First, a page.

Ray Dolby, an American pioneer of audio technology, who founded Dolby Laboratories, has passed away died at the age of 80. Dolby died at home in San Francisco. He had been suffering from Alzheimer's disease for long and was diagnosed with acute leukemia this summer.
Dolby founded his company in 1965 and made it into a leader in audio technology. His work on noise reduction and surround sound led to many technologies that are still used in music, movies and entertainment. Dolby invented an entire industry around delivering an experience in sound as his work ranged from reducing the hiss in cassette recordings to bringing "Star Wars" to life on the big screen in Dolby Stereo. He held 50 patents and had many notable awards for his work, including several Emmys, two Oscars and a Grammy.
He was awarded the National Medal of Technology by ex-Prez Bill Clinton and was inducted into the National Inventors Hall of Fame in the U.S. and the Royal Academy of Engineers in the U.K. In 2012, the theater that serves as home to the Academy Awards was renamed the Dolby Theatre and the Ray Dolby Ballroom was named in his honor.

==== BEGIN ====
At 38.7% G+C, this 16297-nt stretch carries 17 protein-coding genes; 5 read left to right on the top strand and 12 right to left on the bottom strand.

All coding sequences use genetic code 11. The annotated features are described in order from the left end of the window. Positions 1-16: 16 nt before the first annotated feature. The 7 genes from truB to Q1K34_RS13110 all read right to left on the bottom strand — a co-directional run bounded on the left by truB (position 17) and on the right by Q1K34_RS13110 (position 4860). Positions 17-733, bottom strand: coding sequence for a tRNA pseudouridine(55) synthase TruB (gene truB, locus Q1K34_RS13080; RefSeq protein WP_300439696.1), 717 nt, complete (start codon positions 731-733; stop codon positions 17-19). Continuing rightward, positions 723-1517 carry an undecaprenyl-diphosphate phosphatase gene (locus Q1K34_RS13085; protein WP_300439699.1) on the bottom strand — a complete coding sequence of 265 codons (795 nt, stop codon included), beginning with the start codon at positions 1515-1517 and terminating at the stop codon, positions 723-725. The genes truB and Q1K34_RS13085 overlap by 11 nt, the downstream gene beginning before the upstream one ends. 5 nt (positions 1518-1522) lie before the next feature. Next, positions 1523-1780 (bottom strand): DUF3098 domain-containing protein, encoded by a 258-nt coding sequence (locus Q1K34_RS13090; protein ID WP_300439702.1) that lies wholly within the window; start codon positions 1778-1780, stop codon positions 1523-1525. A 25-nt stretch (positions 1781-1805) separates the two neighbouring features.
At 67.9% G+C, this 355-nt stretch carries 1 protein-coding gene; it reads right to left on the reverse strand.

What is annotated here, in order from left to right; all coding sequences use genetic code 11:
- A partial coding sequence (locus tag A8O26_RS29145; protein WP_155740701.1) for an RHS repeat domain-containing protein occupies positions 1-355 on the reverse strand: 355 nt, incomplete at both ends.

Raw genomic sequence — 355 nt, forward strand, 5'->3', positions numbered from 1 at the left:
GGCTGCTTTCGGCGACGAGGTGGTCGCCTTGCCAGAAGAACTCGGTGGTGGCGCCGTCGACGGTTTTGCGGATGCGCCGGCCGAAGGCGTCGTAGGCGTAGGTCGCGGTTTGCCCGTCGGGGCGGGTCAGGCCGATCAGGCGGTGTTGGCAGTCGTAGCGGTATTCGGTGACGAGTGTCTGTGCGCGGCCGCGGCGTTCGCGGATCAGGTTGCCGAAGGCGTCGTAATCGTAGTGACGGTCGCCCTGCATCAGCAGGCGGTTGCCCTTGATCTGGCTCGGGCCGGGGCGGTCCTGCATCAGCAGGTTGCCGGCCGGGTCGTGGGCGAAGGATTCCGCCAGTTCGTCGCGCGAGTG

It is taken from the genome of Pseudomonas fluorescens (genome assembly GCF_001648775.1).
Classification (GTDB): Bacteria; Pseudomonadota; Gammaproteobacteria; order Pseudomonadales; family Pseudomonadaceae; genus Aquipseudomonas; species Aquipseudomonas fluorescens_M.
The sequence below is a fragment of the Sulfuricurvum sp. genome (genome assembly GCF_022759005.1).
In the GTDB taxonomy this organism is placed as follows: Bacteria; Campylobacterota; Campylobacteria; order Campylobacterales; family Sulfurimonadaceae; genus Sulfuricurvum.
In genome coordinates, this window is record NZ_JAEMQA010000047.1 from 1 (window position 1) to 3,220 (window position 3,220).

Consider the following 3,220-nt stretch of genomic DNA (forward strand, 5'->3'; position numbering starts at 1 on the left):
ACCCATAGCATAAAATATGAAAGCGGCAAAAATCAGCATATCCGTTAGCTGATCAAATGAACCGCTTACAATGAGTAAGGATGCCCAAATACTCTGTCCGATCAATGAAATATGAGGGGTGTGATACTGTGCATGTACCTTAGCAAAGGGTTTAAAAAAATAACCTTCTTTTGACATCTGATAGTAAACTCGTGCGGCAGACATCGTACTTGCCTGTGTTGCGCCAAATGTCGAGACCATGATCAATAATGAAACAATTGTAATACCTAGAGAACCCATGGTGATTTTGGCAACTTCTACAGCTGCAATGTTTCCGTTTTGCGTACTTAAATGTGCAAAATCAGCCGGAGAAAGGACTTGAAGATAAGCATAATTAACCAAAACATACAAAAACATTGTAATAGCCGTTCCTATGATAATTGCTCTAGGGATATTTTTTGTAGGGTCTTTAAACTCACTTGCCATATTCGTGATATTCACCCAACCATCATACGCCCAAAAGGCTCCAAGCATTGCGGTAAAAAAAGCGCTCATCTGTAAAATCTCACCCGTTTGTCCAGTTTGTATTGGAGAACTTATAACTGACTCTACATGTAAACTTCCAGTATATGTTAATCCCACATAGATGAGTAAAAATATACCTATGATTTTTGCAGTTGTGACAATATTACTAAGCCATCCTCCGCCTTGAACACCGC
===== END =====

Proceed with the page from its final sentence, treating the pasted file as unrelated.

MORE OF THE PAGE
Dolby was born in Portland, Oregon, and his family eventually moved to the San Francisco peninsula. It was there that he started his professional work at Ampex Corp. working on videotape recording systems while he was still a student. After graduating from Stanford, he left Ampex to study at Cambridge University. Following his time as a UN adviser, he returned to England and founded Dolby in London. In 1976, he moved to San Francisco where the company established its headquarters.